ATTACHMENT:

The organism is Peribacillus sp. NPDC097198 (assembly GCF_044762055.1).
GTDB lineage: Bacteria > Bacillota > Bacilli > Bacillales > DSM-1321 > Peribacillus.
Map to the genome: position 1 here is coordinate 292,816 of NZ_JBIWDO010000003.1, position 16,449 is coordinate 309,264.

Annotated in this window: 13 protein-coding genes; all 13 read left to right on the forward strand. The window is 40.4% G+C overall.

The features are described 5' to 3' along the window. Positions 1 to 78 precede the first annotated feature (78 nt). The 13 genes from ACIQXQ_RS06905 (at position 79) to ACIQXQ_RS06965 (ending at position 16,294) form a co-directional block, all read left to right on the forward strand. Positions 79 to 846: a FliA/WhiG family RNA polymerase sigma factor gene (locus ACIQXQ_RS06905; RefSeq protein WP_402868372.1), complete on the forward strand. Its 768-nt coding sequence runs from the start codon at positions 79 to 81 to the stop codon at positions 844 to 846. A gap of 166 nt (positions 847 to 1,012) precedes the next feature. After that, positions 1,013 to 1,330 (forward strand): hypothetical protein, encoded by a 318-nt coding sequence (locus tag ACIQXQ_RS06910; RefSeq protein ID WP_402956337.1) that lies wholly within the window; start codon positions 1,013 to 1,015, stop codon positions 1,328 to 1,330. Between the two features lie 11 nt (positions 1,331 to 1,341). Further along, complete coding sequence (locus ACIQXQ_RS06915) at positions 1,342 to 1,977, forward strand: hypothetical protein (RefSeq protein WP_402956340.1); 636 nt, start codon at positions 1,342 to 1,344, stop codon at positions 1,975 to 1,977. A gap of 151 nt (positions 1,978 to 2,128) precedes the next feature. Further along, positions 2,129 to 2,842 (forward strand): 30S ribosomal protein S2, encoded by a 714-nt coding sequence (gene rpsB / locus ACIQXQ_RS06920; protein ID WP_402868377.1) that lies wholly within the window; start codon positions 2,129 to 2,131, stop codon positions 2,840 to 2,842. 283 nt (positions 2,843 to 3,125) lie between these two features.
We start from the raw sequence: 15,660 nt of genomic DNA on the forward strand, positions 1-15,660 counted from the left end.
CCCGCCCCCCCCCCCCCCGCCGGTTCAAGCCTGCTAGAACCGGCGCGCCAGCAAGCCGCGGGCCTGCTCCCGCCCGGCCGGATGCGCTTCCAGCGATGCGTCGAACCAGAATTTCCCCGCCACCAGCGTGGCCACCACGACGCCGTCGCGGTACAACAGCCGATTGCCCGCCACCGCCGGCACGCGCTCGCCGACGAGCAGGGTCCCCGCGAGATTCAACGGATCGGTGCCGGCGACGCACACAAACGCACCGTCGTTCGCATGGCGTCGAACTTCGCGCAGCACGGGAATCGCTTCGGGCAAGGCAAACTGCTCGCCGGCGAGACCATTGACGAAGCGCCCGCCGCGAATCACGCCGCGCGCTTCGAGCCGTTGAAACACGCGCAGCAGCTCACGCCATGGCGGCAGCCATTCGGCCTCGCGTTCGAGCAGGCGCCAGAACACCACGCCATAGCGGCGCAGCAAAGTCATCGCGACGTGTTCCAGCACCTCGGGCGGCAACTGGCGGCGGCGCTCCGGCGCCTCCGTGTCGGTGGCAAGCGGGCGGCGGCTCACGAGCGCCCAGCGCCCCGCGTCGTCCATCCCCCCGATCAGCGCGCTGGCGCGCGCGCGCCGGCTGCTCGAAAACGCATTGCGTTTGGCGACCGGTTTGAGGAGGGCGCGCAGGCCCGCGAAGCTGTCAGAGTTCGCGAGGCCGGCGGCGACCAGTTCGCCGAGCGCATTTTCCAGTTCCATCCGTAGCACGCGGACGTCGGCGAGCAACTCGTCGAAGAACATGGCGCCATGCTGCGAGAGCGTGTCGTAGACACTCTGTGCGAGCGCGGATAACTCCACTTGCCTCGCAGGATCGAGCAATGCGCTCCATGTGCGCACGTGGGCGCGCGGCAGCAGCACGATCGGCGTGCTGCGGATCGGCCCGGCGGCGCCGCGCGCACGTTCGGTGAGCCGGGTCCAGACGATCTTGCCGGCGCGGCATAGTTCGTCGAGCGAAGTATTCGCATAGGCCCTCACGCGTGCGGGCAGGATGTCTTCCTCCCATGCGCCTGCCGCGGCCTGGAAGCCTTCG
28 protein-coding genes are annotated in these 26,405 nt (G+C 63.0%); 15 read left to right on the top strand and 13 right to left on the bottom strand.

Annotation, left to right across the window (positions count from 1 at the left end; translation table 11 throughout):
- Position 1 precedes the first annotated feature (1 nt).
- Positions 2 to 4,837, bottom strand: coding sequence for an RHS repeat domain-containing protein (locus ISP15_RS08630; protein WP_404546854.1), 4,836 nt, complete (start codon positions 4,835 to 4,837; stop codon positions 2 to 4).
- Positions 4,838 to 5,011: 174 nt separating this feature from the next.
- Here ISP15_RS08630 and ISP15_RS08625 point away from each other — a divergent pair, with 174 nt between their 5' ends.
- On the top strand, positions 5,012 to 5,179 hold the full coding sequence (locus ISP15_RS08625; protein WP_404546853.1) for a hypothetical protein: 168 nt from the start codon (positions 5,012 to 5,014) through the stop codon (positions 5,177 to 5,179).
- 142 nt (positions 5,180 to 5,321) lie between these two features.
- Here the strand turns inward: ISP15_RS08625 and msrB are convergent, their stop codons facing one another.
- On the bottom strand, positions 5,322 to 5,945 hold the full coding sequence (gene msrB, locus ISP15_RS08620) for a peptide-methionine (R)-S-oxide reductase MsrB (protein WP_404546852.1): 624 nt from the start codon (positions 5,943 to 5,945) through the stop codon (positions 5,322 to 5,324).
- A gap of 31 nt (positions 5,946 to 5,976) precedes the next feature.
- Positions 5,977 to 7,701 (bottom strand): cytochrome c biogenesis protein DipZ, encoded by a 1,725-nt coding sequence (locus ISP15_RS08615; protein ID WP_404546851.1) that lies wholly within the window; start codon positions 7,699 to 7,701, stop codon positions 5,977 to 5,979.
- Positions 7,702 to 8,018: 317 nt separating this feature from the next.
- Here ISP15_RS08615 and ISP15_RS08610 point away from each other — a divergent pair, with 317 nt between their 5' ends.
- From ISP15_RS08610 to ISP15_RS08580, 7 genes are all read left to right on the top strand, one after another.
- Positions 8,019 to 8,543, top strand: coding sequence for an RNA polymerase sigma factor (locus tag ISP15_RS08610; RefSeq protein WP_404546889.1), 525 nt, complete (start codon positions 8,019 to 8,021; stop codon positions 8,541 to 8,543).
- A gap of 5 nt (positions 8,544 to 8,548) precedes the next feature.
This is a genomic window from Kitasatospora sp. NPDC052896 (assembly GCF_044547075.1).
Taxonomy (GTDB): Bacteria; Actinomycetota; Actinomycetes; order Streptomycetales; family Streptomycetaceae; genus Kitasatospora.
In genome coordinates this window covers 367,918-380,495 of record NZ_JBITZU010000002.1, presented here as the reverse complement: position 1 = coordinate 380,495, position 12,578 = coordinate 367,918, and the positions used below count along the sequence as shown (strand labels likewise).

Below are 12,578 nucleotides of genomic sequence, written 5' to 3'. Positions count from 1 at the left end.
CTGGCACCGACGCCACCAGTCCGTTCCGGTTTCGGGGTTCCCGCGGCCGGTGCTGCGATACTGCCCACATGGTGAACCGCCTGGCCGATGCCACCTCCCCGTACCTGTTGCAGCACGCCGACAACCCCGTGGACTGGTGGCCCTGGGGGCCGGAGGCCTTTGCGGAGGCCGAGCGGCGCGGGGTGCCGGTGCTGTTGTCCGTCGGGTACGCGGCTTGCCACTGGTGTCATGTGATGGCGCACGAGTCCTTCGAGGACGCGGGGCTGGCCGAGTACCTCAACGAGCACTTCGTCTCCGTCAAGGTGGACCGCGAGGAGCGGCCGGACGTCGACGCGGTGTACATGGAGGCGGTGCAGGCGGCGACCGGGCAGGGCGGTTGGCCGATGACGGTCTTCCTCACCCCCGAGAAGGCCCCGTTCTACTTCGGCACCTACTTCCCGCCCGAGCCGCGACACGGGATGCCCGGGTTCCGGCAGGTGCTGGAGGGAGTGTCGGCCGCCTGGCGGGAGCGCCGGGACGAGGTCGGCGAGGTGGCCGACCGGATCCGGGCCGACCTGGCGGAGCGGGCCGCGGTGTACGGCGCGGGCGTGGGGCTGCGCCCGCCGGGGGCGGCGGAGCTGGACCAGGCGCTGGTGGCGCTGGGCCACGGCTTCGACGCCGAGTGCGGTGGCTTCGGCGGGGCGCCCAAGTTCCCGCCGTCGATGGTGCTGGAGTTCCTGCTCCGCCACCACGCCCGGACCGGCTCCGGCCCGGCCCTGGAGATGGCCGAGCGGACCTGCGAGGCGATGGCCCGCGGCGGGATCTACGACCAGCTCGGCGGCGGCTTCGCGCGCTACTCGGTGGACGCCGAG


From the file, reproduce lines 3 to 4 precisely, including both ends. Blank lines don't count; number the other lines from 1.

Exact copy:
Map to the genome: position 1 here is coordinate 292,816 of NZ_JBIWDO010000003.1, position 16,449 is coordinate 309,264.

Annotated in this window: 13 protein-coding genes; all 13 read left to right on the forward strand. The window is 40.4% G+C overall.